Background: Previous studies comparing the oncologic outcomes of primary tumor-sidedness for patients with colon cancer have reported a worse prognosis for those with right-sided tumors. However, most of these studies evaluated patients with metastatic disease.
Methods: PubMed, EMBASE, and the Cochrane Library were searched for studies that assessed the effects of primary tumor-sidedness on survival outcomes for patients with stages 1, 2, and 3 colon cancer. The hazard ratio (HR) for primary tumor location was estimated for overall survival (OS), cancer-specific survival (CSS) and disease-free survival (DFS).
Results: The inclusion criteria were met by 37 studies involving 581,542 patients. The patients with a right-sided tumor had better CSS (HR, 0.67; 95% confidence interval [CI], 0.56-0.80; p < 0.0001) among those with stage 1 cancer as well as better OS (HR, 0.89; 95% CI 0.86-0.92; I2 = 19%) and CSS (HR, 0.78; 95% CI 0.70-0.86; I2 = 78%) among those with stage 2 cancer. In contrast, among the patients with stage 3 cancer, those with a right-sided tumor had worse OS (HR, 1.12; 95% CI 1.04-1.20; p = 0.002), CSS (HR, 1.05; 95% CI 1.01-1.10; p = 0.02), and DFS (HR, 1.32; 95% CI 1.07-1.63; p = 0.008).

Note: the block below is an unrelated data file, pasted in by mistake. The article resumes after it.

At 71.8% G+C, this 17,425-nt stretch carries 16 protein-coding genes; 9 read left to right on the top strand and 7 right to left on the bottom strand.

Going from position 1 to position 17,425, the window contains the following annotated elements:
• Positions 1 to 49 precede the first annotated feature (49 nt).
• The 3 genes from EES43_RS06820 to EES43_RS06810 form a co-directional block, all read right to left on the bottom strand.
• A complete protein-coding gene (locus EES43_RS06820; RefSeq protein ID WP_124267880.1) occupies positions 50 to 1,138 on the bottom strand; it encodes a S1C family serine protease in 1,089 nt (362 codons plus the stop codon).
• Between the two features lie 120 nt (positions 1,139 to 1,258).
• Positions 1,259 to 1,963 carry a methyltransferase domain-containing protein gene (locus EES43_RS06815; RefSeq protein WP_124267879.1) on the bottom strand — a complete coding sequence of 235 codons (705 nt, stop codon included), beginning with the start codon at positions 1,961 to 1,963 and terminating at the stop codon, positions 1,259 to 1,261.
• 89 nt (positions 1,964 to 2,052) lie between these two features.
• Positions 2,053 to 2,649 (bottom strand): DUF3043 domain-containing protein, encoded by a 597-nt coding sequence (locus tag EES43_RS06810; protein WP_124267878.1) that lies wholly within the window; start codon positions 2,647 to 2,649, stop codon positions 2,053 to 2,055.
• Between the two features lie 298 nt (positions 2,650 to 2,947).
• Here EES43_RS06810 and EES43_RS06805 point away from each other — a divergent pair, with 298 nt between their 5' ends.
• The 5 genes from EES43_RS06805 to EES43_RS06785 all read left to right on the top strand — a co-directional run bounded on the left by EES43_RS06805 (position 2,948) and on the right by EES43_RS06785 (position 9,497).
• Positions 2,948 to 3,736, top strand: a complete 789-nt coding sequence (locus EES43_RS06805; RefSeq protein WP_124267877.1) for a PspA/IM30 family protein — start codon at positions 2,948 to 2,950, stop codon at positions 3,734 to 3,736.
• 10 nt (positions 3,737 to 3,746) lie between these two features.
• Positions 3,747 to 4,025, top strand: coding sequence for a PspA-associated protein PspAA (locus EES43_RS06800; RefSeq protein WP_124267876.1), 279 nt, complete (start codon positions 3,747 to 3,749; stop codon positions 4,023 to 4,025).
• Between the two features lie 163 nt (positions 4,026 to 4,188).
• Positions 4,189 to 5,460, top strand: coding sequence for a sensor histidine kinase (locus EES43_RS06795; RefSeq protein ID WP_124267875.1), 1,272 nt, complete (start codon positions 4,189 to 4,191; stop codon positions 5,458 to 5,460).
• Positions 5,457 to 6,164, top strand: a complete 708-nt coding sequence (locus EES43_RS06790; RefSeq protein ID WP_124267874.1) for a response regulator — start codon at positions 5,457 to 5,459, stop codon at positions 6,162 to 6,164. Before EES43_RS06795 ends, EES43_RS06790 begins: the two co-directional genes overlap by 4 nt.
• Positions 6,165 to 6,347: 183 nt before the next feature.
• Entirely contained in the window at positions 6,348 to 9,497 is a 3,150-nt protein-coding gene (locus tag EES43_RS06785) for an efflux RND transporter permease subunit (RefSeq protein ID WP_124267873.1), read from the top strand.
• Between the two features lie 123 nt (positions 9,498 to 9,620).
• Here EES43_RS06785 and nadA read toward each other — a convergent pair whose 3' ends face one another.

Conclusions: Primary tumor location may be a prognostic factor for patients with non-metastatic colon cancer. The prognosis for patients with right-sided tumor may be better for those with stage 1 or 2 cancer, but worse for those with stage 3 cancer.